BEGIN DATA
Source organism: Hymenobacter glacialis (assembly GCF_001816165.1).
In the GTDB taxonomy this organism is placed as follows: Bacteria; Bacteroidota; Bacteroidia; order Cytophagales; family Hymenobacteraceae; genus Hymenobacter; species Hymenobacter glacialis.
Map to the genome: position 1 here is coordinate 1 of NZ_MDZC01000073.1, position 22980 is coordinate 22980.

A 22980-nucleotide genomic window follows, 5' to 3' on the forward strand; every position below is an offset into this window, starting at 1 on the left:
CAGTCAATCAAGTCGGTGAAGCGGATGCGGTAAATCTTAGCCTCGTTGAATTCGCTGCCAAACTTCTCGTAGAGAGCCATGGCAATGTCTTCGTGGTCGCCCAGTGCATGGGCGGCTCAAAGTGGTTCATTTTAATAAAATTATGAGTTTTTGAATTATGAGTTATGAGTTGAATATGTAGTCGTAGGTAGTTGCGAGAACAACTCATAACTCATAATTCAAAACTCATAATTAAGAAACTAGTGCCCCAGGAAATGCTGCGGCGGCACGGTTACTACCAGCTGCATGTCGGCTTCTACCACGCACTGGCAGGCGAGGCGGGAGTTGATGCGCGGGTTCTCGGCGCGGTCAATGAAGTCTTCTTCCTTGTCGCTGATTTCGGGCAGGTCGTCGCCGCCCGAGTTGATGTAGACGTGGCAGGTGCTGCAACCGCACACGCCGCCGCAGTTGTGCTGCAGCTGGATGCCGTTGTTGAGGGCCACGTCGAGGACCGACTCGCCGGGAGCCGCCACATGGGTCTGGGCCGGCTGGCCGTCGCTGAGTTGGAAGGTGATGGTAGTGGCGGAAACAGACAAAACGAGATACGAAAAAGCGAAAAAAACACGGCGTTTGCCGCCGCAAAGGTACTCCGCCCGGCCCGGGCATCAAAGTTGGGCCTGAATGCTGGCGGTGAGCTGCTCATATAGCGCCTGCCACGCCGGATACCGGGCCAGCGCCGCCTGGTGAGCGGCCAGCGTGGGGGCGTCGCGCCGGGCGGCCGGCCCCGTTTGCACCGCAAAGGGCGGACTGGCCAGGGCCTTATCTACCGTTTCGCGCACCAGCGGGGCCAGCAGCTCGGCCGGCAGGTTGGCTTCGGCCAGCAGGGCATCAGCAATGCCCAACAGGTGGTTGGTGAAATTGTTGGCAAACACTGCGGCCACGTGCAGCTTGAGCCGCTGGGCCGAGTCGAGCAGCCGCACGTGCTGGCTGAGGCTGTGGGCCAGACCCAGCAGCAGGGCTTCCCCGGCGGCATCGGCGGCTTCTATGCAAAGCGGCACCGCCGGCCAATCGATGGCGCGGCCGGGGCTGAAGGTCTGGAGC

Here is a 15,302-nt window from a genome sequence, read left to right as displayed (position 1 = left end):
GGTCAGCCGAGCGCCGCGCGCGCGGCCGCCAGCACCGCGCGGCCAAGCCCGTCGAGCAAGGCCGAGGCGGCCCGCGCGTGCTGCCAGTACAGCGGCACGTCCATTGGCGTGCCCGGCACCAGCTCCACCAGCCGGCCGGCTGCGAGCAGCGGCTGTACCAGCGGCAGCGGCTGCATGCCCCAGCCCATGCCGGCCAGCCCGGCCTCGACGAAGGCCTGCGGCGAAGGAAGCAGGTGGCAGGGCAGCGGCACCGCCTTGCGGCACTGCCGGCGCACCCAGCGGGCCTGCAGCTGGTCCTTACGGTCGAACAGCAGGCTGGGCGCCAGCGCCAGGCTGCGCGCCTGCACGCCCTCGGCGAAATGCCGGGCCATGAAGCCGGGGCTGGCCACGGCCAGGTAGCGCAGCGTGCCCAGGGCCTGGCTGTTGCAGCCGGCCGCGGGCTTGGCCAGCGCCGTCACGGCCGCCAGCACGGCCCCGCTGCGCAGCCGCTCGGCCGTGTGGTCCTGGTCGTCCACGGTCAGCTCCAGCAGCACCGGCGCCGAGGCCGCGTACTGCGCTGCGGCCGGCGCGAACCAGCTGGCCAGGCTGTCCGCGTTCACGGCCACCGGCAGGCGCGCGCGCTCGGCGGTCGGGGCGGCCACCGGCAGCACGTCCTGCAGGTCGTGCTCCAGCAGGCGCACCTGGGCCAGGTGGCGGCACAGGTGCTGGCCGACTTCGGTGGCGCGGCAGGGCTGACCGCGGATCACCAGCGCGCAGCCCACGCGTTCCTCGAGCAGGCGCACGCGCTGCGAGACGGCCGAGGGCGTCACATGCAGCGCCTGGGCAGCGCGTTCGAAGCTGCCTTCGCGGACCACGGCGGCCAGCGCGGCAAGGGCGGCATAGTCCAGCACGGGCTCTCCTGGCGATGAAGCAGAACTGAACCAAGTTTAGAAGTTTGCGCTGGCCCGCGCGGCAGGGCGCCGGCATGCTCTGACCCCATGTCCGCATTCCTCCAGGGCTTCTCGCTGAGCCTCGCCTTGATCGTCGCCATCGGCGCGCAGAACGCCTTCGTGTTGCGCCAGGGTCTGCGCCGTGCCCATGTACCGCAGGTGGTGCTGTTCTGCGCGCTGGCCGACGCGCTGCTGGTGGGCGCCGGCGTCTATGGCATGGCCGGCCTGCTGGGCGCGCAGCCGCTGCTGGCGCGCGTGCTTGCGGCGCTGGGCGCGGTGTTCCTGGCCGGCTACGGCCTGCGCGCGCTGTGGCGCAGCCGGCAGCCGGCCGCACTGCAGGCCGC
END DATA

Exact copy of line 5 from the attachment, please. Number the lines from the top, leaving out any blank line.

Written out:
CAGTCAATCAAGTCGGTGAAGCGGATGCGGTAAATCTTAGCCTCGTTGAATTCGCTGCCAAACTTCTCGTAGAGAGCCATGGCAATGTCTTCGTGGTCGCCCAGTGCATGGGCGGCTCAAAGTGGTTCATTTTAATAAAATTATGAGTTTTTGAATTATGAGTTATGAGTTGAATATGTAGTCGTAGGTAGTTGCGAGAACAACTCATAACTCATAATTCAAAACTCATAATTAAGAAACTAGTGCCCCAGGAAATGCTGCGGCGGCACGGTTACTACCAGCTGCATGTCGGCTTCTACCACGCACTGGCAGGCGAGGCGGGAGTTGATGCGCGGGTTCTCGGCGCGGTCAATGAAGTCTTCTTCCTTGTCGCTGATTTCGGGCAGGTCGTCGCCGCCCGAGTTGATGTAGACGTGGCAGGTGCTGCAACCGCACACGCCGCCGCAGTTGTGCTGCAGCTGGATGCCGTTGTTGAGGGCCACGTCGAGGACCGACTCGCCGGGAGCCGCCACATGGGTCTGGGCCGGCTGGCCGTCGCTGAGTTGGAAGGTGATGGTAGTGGCGGAAACAGACAAAACGAGATACGAAAAAGCGAAAAAAACACGGCGTTTGCCGCCGCAAAGGTACTCCGCCCGGCCCGGGCATCAAAGTTGGGCCTGAATGCTGGCGGTGAGCTGCTCATATAGCGCCTGCCACGCCGGATACCGGGCCAGCGCCGCCTGGTGAGCGGCCAGCGTGGGGGCGTCGCGCCGGGCGGCCGGCCCCGTTTGCACCGCAAAGGGCGGACTGGCCAGGGCCTTATCTACCGTTTCGCGCACCAGCGGGGCCAGCAGCTCGGCCGGCAGGTTGGCTTCGGCCAGCAGGGCATCAGCAATGCCCAACAGGTGGTTGGTGAAATTGTTGGCAAACACTGCGGCCACGTGCAGCTTGAGCCGCTGGGCCGAGTCGAGCAGCCGCACGTGCTGGCTGAGGCTGTGGGCCAGACCCAGCAGCAGGGCTTCCCCGGCGGCATCGGCGGCTTCTATGCAAAGCGGCACCGCCGGCCAATCGATGGCGCGGCCGGGGCTGAAGGTCTGGAGC